Auditor-general Odysseas Michaelides on Thursday called for an overhaul of the way in which the state provides grants to various entities, as in many cases taxpayer money appeared to disappear into a black hole.

Indicatively, for the year 2021 the official said around €4 million was allocated in grants where the state “just gave the money away.”

Speaking at the House audit committee, Michaelides cited the example of the Rialto Theatre in Limassol, which he said the government should run since the theatre is on a ‘state diet’.

He said the cabinet approved an annual grant of €250,000 for the years 2022-2024 to cover part of the Rialto’s operating expenses, which until 2018 were covered by the Limassol Co-op Bank, as the theatre is housed in a building that now belongs to the state after it was transferred to the state-owned asset manager Kedipes.

“We allow them in [the grants scheme] without rent, this is unacceptable,” he said.

He also said that in 2021, a total of €455,934 was paid to the company by the cultural services, as an annual grant and as a subsidy for various events, state and non-state, and from the general accounting office another sponsorship of €270,000, with the total grant amounting to €725,934.

“This is a theatre on a full state diet. When something is maintained by the state, essentially the state should have the administration, like Thoc,” he said.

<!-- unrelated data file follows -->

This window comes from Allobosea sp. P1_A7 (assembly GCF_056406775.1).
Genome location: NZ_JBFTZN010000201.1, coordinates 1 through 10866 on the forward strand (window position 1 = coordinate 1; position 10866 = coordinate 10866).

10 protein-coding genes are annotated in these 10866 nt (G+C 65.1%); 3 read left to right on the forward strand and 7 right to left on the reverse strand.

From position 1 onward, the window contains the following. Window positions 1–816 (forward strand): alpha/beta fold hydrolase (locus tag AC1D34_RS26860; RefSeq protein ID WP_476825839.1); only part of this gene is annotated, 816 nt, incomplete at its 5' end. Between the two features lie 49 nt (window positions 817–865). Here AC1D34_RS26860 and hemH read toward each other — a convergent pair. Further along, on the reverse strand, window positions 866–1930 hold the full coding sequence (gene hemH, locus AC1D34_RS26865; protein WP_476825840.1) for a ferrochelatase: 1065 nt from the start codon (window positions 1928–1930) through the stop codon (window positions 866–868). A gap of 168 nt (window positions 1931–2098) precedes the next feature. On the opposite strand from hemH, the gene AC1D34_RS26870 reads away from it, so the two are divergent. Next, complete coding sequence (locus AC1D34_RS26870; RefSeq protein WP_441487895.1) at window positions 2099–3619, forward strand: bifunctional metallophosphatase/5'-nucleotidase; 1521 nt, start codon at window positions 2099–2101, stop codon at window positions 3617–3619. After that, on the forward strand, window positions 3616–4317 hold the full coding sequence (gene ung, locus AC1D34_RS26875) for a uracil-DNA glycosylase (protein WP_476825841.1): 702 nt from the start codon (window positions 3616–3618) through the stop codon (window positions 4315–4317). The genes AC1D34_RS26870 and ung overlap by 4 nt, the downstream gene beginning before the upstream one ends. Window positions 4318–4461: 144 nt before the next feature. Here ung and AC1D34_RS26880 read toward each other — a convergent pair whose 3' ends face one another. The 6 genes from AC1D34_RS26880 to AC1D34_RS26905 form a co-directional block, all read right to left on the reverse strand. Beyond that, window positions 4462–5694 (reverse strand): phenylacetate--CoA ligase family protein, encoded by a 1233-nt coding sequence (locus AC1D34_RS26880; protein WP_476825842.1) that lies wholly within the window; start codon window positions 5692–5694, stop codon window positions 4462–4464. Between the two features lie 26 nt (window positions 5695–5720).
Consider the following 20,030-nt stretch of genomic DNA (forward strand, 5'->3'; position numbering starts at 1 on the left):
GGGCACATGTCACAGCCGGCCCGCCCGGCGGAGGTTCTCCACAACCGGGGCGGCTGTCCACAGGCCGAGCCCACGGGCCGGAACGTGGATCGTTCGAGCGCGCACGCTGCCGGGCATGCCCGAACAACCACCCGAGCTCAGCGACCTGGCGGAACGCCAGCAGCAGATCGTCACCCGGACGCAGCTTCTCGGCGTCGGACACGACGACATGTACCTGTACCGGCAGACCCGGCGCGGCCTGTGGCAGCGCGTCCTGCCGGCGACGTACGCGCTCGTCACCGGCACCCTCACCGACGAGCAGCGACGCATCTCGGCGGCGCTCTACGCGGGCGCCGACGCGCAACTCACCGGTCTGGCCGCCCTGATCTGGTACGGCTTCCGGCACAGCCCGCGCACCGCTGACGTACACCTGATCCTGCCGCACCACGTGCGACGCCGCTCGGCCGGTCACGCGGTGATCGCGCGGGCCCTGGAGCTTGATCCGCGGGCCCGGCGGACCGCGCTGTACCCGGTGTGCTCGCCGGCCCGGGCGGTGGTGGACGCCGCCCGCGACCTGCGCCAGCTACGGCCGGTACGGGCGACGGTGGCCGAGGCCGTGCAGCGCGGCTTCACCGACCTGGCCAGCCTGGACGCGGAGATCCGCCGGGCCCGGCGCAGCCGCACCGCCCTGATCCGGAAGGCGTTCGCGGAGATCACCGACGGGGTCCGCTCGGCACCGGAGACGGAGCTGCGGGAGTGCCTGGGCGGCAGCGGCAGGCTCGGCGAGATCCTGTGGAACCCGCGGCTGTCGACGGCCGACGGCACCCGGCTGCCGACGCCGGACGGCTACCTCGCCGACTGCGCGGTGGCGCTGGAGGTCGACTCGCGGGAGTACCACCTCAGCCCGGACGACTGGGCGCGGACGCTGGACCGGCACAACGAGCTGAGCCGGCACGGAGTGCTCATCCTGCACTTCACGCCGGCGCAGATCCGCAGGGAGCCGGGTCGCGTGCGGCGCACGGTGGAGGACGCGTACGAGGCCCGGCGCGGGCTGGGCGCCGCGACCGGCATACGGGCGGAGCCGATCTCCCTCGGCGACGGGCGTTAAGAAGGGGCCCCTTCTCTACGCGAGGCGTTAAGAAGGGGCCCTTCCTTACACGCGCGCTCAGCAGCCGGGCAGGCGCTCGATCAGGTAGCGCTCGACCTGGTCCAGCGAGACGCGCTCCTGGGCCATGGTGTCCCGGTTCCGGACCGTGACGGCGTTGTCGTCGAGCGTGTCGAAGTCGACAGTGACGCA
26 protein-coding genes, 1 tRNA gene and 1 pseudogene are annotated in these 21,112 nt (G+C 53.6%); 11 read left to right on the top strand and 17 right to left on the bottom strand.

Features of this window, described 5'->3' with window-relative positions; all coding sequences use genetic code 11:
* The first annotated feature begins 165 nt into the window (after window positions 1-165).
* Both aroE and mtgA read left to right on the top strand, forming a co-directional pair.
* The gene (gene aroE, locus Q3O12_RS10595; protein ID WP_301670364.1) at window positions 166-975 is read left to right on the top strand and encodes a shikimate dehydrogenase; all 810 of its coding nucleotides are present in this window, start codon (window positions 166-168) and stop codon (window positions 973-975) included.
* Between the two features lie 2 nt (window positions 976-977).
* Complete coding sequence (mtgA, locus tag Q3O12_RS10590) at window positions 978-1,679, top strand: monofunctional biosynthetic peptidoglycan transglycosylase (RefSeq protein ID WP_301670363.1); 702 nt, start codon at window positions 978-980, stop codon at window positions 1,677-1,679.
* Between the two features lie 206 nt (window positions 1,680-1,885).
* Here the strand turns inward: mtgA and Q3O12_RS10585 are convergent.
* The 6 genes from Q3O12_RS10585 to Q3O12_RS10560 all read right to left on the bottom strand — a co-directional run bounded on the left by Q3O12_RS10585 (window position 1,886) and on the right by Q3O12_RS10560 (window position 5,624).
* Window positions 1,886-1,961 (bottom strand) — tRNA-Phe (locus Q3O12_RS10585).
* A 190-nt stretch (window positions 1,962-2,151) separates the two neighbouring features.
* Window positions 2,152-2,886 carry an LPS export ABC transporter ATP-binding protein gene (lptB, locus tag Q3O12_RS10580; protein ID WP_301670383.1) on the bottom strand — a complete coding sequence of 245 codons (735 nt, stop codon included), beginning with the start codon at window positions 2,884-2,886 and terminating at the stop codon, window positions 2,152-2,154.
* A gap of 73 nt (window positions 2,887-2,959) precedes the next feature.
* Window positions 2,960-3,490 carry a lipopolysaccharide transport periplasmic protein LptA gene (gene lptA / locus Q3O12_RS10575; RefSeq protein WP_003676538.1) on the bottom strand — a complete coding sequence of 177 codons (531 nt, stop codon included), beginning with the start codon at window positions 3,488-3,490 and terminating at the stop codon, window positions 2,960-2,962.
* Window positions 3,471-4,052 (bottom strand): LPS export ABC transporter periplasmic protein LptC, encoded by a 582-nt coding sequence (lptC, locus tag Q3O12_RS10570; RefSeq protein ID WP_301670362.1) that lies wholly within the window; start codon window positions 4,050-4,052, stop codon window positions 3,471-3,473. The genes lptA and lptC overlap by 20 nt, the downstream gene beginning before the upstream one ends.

However, MPs argued for the need to continue supporting the Rialto so that it can continue its cultural work.

The auditor-general also raised another issue over grants given by the government to football club Ethnikos Assias. He said that the club received a state grant of €170,000 for the construction of a building in Strovolos, Nicosia.

A first instalment was then made of €59,000, without the state ensuring that club had the finances to complete the construction of the building. He added that later another letter followed from the club requesting an additional sponsorship of €170,000.

“You don’t give money to have endless projects. We are concerned because the project has only progressed to 23 per cent. And the club does not submit audited accounts, which creates additional concerns about money laundering issues and so on,” he said.

Meanwhile, in other comments the auditor general questioned the legitimacy of an agreement signed between the state and private betting company Opap.

Michaelides criticised the state aid given to Opap to cover part of the purchase of masks, noting that the company itself had made no request for financial assistance.

“Opap makes contributions with taxpayers’ money,” he said. and criticised the state for the agreement with Opap, from which, he said, the state loses €1 million a year.

The government watchdog drew particular attention to the Solidarity Fund, set up in 2013 to provide some financial support to thousands of people whose uninsured savings (over and above €100,000) got wiped out in the bail-in of Cypriot banks.

The finance ministry’s Panteli conceded that the €110 million said to be held by the Solidarity Fund was an amount on paper only – an accounting entry.

The Audit Office had also discovered that in 2022 the state budgeted €59 million for the fund – far above the normal amount – because due to an accounting error in the year prior to that it had paid €30,000 into the fund instead of €30 million.

The finance ministry promised that next year it would make available to the auditor-general the accounts of the Solidarity Fund.